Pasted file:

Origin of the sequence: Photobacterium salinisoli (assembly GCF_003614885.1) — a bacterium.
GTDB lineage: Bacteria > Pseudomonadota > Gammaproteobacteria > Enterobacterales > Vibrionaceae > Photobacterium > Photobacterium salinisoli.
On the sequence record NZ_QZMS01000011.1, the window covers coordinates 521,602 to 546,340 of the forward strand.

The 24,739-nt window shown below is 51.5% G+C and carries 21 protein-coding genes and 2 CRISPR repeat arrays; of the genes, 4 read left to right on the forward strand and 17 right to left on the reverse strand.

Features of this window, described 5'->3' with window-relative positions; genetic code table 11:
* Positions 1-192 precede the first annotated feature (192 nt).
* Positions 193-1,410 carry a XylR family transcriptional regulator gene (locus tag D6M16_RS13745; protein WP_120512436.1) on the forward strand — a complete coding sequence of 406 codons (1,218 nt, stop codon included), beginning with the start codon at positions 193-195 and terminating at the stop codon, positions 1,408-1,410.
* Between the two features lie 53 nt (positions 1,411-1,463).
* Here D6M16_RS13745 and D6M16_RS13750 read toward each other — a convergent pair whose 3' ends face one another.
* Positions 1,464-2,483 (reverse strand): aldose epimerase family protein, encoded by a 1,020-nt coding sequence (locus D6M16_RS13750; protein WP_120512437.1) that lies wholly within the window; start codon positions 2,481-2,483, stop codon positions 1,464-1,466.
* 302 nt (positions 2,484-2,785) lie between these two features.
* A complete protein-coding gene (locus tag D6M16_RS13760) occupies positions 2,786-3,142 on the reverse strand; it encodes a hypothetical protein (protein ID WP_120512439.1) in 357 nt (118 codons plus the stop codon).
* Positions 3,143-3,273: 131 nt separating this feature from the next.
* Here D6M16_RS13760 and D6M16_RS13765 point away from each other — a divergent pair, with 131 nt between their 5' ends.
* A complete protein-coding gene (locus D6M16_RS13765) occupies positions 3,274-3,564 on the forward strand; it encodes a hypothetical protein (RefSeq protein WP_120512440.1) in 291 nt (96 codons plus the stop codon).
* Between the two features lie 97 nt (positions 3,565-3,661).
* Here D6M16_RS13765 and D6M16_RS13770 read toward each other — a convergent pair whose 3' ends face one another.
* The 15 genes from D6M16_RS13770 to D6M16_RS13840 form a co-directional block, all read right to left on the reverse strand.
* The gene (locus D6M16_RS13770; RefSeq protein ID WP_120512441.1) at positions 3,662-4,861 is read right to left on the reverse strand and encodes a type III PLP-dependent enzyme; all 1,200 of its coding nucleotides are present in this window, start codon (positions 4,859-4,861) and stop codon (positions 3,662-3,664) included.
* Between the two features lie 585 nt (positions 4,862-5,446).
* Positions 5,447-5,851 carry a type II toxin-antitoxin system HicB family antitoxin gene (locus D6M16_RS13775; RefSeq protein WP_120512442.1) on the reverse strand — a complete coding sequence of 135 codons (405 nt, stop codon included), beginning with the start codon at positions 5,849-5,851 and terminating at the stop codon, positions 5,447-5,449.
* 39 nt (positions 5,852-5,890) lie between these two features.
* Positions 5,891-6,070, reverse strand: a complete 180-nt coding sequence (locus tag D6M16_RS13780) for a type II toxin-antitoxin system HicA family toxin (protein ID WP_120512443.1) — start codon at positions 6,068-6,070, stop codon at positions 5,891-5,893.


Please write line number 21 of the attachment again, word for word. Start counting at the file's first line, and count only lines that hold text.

* Positions 5,447-5,851 carry a type II toxin-antitoxin system HicB family antitoxin gene (locus D6M16_RS13775; RefSeq protein WP_120512442.1) on the reverse strand — a complete coding sequence of 135 codons (405 nt, stop codon included), beginning with the start codon at positions 5,849-5,851 and terminating at the stop codon, positions 5,447-5,449.